When it comes to chemicals that cause practically instant harm or death, it should come as no surprise that there are repercussions for all life and not just that targeted.

We have all agreed as a society that herbicide Agent Orange, which was used to break down foliage in the forests of Vietnam, was extremely harmful. The health repercussions have been so bad for those exposed to it that the U.S. military has veteran programs dedicated solely to helping cover medical and related costs and even offers job training and other compensation for not only those directly impacted but for their offspring, too. In the heat of war, it seems as though common sense was passed over for expedience.

Around the same time that Agent Orange was being used so was the pesticide DDT (dichloro-diphenyl-trichloroethane). While DDT was first used by the military in WWII to control malaria, typhus, body lice and the bubonic plague, killing the insects that helped spread disease, it was then applied to agricultural fields, the food we eat. Due to the impacts on wildlife — specifically, birds of prey that were eating rodents exposed to DDT and then produced eggs with shells too thin for viable offspring — the U.S. Environmental Protection Agency banned its use in 1972 in the United States. It was also banned due to potential human health risks. DDT has since been linked to low birth weights, premature births and breast cancer in humans.

The most recent culprit under scrutiny is the widely used herbicide Roundup. Although the U.S. EPA just announced Roundup, or rather the active ingredient glyphosate, is safe for humans, there has been enough negative news about the pesticide’s impact on human health, including lymphoma, that people are finally speaking out against it. Glyphosate has been in use since 1974. In August 2018, a federal jury awarded a San Francisco man $80 million due to his cancer diagnosis and his exposure to glyphosate and in February, a University of Washington study found glyphosate increases the risk of cancer by 41 percent.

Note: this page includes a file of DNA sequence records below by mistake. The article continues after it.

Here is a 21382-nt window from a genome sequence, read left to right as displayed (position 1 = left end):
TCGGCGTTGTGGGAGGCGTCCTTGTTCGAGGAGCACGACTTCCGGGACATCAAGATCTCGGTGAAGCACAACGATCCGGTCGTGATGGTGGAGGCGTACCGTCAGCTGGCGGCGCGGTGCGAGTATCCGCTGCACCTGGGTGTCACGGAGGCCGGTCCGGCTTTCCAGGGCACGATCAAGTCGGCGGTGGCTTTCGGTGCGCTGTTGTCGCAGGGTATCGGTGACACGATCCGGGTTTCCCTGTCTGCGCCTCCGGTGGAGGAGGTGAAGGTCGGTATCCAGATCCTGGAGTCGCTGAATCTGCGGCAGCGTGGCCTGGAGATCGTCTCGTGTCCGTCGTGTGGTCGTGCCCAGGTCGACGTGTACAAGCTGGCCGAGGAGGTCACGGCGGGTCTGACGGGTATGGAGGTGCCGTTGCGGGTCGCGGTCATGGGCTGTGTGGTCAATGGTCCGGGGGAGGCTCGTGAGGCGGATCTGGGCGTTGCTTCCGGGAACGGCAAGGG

Oak Park Superintendent Anthony Knight has been way out ahead of this game, at least when it comes to the school district, in removing Roundup’s use in weed abatement for the last 15 years. He said that it’s a matter of literally picking the weeds instead of chemically killing them. He also said that the district uses only organic fertilizer. He is passionate about keeping students from being exposed to perceivably dangerous synthetic chemicals. As of late, he is now among several individuals locally who are speaking out against further use of Roundup in school districts and on public property.

With the recent release of a 1,500-page environmental report, a United Nations collaboration of 132 nations including the U.S., assessing biodiversity around the globe and the impacts of human endeavors, prioritizing profit over nature is clearly having a detrimental ripple effect on all living beings. From overarching climate change to the extinction of various species due to habitat destruction and many more disturbing issues, it’s clear that humans’ haphazard ways are having enduring consequences. But in the end, if we don’t put the well-being of our planet and nature at the top of the priority list, then we will all suffer.

Though residents in Ventura County can’t necessarily do much to change course for the entire world, we can scale back the use of harmful chemicals, including Roundup. We can seek to better understand the natural progress of plant and rodent life and implement new, less dangerous paths to keep the human race safe and fed with healthy gardens to boot. Humanity has evolved to survive thus far, from caveman days of knuckle dragging to living purely through internet connectivity. Surely we can collectively figure out how to balance nature and man and keep health hazards at bay. But for what we can control, let’s focus resources to stop the use of glyphosate.